Prime Minister Dr Keith Rowley says that Former Minister Franklin Khan represented the best of what Trinidad and Tobago could produce. He says in him, we found the rare combination of wisdom, humility, integrity, love for country and gratitude, all embodied in the one person who smiled through it all. The following is a press release from the Office of The Prime Minister:
Members of the family of Frankie Khan, his colleagues, his friends, fellow citizens all, we gather to celebrate the life of a smiling gladiator, a giant with a caring heart.
There have been very few times when, in the course of my leadership of this party and country, I have had cause to regret the office I hold. Today’s event is one such time, as it falls to me to say the necessary farewell to someone who has not only contributed significantly to this country’s growth and development, but also to someone who was my dear friend, and with whom I have shared some of my brightest and darkest political moments.
Franklin Khan represented the best of what Trinidad and Tobago could produce. In him we found the rare combination of wisdom, humility, integrity, love for country and gratitude, all embodied in the one person who smiled through it all. And so, on behalf of a greatly indebted party and country, I extend sincerest thanks to his family; to his devoted wife Laura, his children Khara and Kheron, and his grandchildren Braeden, Amelia, and Liam whom he simply adored. Especially to his grandchildren, I say that while your ages might prevent you from grasping fully the enormity of today’s event, know that your grandfather was a pillar of this country’s growth, and will forever serve as an inspiration to all of us who are called to serve at any level.
Your grandfather believed that in all of us, there exists the capacity for great courage, resilience, a willingness to love all people, and to extend to them their God-given rights to dignity and respect. And it’s because he saw the best in all of us, even as we continue on that long journey toward a more perfect country, that we can exclaim “O Death where is thy victory! O Death where is thy sting!”
Frankie’s political career spanned almost 26 years, having served variously as the Member of Parliament for Mayaro, a Minister of Government in the Ministries of Works and Transport, Rural Development and Local Government, and finally in Energy. He also served as Chairman of the People’s National Movement on two occasions: from 2003 to 2005 under the leadership of my predecessor former Prime Minister Patrick Manning, and from 2011 to 2018 alongside me. Throughout it all, I was there with him. He showed how to handle defeat. He showed me how to appreciate victory through amazing self-belief and perseverance. He suffered and overcame the worst poison arrows shot from the evils of the political quiver but even then he was a teacher to the weaker ones.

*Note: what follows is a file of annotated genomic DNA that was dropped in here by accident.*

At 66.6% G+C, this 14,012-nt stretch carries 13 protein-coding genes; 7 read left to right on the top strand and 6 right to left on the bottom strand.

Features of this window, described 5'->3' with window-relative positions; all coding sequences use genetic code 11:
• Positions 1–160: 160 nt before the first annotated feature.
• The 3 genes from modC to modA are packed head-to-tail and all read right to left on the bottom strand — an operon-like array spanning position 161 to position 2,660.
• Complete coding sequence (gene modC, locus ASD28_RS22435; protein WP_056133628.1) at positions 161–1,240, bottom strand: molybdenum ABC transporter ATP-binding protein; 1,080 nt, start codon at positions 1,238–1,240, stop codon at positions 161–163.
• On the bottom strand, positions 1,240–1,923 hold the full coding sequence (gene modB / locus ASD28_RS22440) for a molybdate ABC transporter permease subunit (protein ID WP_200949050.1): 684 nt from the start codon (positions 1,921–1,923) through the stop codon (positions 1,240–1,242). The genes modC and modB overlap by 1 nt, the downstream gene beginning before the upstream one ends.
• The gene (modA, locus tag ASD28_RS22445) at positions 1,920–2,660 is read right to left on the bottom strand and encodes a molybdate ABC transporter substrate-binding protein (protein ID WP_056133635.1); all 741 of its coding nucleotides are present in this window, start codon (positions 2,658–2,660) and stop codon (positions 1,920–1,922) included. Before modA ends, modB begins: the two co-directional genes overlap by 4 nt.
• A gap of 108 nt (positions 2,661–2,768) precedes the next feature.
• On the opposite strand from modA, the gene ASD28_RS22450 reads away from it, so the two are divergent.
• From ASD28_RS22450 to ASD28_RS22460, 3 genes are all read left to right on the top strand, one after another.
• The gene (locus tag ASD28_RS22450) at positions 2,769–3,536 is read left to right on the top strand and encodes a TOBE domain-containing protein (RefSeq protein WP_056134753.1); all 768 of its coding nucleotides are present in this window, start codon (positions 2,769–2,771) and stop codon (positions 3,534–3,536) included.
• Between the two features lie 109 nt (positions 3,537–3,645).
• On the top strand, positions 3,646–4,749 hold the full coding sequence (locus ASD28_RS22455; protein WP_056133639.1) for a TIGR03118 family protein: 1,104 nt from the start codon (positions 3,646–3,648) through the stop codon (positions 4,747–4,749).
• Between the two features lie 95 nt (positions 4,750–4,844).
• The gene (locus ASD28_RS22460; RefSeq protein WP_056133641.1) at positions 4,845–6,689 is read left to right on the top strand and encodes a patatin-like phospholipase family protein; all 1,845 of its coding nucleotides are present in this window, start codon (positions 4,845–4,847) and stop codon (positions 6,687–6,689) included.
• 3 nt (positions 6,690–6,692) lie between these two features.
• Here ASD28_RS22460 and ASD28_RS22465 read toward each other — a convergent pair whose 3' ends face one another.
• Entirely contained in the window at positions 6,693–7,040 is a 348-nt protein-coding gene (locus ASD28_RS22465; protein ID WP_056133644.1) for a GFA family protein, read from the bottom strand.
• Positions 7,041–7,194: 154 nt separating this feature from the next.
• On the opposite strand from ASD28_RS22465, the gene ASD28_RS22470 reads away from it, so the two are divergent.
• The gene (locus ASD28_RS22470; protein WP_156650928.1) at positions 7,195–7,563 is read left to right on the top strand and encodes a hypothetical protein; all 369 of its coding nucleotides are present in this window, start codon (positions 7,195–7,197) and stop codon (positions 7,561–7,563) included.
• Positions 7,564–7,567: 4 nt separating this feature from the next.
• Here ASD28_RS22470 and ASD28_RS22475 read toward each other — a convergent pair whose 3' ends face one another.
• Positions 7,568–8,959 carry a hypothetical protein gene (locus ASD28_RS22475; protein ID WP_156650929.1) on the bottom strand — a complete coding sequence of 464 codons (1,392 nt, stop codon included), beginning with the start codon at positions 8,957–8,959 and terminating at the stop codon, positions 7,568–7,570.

Throughout Frankie’s stewardship he lent his support for far-reaching changes in the party which many predicted would either never occur, or if they did, certainly not in our lifetime. Among these changes were the removal of the party tie in Parliament, and the introduction of the “one man one vote” system for internal party elections. His mettle was tested, but on every occasion he, and the institutions he served, emerged stronger and more resilient under his calming demeanor and guiding hand.
Even now, it is difficult to speak of Frankie in the past tense, but I will long cherish the relationship we shared. Through my relationship with Frankie, I have come to understand that friendship is one of the greatest gifts a human being can receive. It is a bond beyond common goals, common interests, or common histories. Friendship is being with the other in joy and sorrow, even when we cannot increase the joy or decrease the sorrow. It is a unity of souls that gives nobility and sincerity to love. Friendship makes all of life shine brightly. Even our scriptures remind us that blessed are those who lay down their lives for their friends.
Frankie was always prepared to lay down his life, politically, economically, socially, and spiritually for us, those sons and daughters in whom he believed, and in whom he saw the promise of a better, brighter Trinidad and Tobago. He loved Mayaro and always spoke lovingly of the people who raised him there and in Sangre Grande.
Frankie’s decision to resign his Cabinet position, when his star was shining brightest, was another defining moment in our journey together. That decision, like all others he would make, was founded on a bedrock of honesty and integrity in public life.
While others might have thought otherwise, as Political Leader and knowing the man, I had no reservation whatsoever in supporting Frankie in his tenure as Chairman of the Party in 2011, and in recalling him to the Cabinet of Trinidad and Tobago in 2015. In so doing, I relied heavily on his advice and trusted his judgement immensely as I admired his inner strength even as his outer strength was failing.
Frankie was a good, kind and gentleman, and he believed in us, even when we didn’t believe in ourselves. He was certainly a gift to all of us, and we are all very lucky to have had him walking with us for a while and showing us the way. May God bless this gentle soul, who pulled us closer to the promise of a bigger, better, and brighter Trinidad and Tobago.
May his trademark smile remain indelibly imprinted in our memories as we thank God for lending him to us.
May his soul rest in perfect peace.